Budget Component Reviews
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Robert J. Reina Oct 26, 2009 0 comments
In my reviewing career, except for fleeting listening sessions at the occasional audio show, I've had little contact with products from the Italian loudspeaker maker Chario. When asked if I'd be interested in reviewing an affordable bookshelf speaker from them, I did some research and discovered that Chario is distributed in the US by Koetsu USA. Well, with that kind of pedigree—I'm a loyal owner of two Koetsu Urushi cartridges—I thought I'd better give the Premium 1000 ($1015/pair) a careful listen. A few months later, I was tucking in to a pair of review samples.
John Atkinson Sep 21, 2009 0 comments
Phiaton is the brand name used by the South Korean Cresyn Company. Wes Phillips reviewed Phiaton's conventional closed-back Moderna MS 400 headphones in January 2009 and was as impressed by the sound quality as he was by their appearance. The PS 200 ($249), the only in-ear headphone sold by Phiaton, also has a striking appearance: the black rear face, which is all someone sitting next to you in the subway will see, resembles the turbine blades of a fan-jet engine. There are two balanced-armature drive-units, with a passive crossover network.
John Atkinson Sep 21, 2009 0 comments
I got early into personal stereos. I lost my driving license for a while in the mid-1970s—something about a stop sign and "failure to observe"—so I used to take the train to a regular bass-playing gig I had in Brighton, on England's south coast. Not only did I conclude that any audio magazine worth its cover price had to have enough meat in it to last the two-hour journey and back again, I also built myself an op-amp–based, battery-powered amplifier to drive a pair of RadioShack headphones. Desperate times called for desperate measures, and my only source was a mono cassette recorder. Inside-the-head mono is as mono desperately does, so once I got my license back, it was back to the car and stereo FM radio. It wasn't until a) I moved to New York City to become a strap-hanging commuter and b) bought a 2003-vintage 30GB iPod (which I still use) that music on the move again began to play a major role in my listening.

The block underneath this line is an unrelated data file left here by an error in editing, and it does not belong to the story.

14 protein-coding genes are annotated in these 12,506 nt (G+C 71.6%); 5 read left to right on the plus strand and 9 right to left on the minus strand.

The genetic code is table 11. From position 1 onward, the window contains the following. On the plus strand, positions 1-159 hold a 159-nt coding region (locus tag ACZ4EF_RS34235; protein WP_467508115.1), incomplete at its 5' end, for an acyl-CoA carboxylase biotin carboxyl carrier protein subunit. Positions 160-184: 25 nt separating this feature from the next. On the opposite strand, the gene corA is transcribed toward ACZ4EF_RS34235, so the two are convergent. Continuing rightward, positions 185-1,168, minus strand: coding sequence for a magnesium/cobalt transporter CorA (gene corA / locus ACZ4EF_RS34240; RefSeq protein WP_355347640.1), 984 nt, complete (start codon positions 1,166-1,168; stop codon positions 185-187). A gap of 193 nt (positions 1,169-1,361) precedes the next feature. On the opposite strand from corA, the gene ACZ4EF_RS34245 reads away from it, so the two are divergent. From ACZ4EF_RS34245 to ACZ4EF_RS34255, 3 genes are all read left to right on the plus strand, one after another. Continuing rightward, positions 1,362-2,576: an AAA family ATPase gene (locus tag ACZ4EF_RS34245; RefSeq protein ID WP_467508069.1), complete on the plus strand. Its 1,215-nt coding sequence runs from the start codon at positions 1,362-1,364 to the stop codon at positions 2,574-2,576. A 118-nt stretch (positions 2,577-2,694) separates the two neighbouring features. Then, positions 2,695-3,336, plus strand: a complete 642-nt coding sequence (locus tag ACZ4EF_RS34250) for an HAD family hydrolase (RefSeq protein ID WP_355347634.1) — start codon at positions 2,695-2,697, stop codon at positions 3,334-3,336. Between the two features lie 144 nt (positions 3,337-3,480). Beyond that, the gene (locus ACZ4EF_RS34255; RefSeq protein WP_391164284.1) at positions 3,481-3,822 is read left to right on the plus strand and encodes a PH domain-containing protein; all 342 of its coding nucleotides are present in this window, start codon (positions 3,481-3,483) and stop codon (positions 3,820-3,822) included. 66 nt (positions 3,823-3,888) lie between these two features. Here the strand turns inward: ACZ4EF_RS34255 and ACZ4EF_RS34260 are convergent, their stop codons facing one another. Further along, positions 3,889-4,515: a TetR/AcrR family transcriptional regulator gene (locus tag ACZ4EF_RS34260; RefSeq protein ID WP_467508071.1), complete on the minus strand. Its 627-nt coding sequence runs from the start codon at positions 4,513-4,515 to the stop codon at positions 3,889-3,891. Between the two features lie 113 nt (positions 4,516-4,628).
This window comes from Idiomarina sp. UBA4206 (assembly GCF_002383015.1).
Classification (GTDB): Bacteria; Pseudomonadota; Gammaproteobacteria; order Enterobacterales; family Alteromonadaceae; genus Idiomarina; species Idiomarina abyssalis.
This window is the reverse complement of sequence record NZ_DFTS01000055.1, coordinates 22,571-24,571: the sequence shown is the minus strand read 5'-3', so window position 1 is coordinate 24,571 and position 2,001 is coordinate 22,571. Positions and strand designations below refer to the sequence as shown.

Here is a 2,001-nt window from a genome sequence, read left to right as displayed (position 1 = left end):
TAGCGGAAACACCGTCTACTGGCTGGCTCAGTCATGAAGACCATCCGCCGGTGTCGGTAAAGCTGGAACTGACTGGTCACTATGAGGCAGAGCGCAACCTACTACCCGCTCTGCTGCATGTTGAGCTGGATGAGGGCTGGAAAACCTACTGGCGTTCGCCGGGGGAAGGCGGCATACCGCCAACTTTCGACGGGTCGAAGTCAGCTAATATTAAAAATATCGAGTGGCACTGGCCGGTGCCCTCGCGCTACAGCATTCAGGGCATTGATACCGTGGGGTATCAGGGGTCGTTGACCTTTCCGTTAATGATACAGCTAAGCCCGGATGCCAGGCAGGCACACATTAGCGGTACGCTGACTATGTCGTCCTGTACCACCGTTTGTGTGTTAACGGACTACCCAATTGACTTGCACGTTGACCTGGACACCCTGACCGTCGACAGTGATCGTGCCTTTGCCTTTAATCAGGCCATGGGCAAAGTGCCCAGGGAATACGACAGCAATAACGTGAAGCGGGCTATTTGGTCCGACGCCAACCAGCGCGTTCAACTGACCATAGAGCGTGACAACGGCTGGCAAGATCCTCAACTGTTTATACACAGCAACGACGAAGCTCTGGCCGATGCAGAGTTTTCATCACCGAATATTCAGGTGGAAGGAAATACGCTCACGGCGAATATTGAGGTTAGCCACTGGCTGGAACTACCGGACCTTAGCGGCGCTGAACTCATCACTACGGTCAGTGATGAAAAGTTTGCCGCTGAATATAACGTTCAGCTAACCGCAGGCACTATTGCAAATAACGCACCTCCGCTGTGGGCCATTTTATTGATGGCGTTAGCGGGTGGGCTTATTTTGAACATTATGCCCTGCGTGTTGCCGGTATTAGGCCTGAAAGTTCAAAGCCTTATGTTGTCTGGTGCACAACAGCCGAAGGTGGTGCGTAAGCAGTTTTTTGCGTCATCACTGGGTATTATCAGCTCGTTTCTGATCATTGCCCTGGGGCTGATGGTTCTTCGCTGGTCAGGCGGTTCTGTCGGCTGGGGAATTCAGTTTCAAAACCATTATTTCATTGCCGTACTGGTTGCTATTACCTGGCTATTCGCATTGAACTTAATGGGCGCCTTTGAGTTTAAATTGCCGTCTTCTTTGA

Jim Austin Sep 21, 2009 0 comments
Designed to be used onstage by musicians monitoring their sound and mix, in-ear monitors (IEMs) such as the new Westone 3 are great in situations where you want to hear nothing but the music. They're small and portable, and their high efficiency and easy impedance load mean they work well with portable players. IEMs are better than electronic-feedback, noise-reducing, closed circumaural phones at blocking out airplane engine noise and annoying neighbors who want to chat. They're also more compact, sound better, and don't require batteries.
John Marks Aug 24, 2009 0 comments
When I was a kid, I saw the Marlon Brando remake of Mutiny on the Bounty. I'm sure you know the story—lots of bad-guy/good-guy tension between Captain Bligh and Fletcher Christian. There's also an overlay of class conflict, but with a twist: The up-and-comer is the sadist, while it's the aristocrat who is nature's nobleman.
Art Dudley Aug 24, 2009 0 comments
I used to be with it, but then they changed what it was. Now what I'm with isn't it, and what's it seems scary and weird. It'll happen to you.—Abraham Simpson
Art Dudley Aug 16, 2009 1 comments
This whole thing started up again when I tried to improve the phono-input section of my main system—not to enhance its performance (although you might expect that to happen), but to provide a fairer, more flexible context for evaluating new cartridges.
Sam Tellig Jan 05, 2010 Published: Aug 05, 2009 1 comments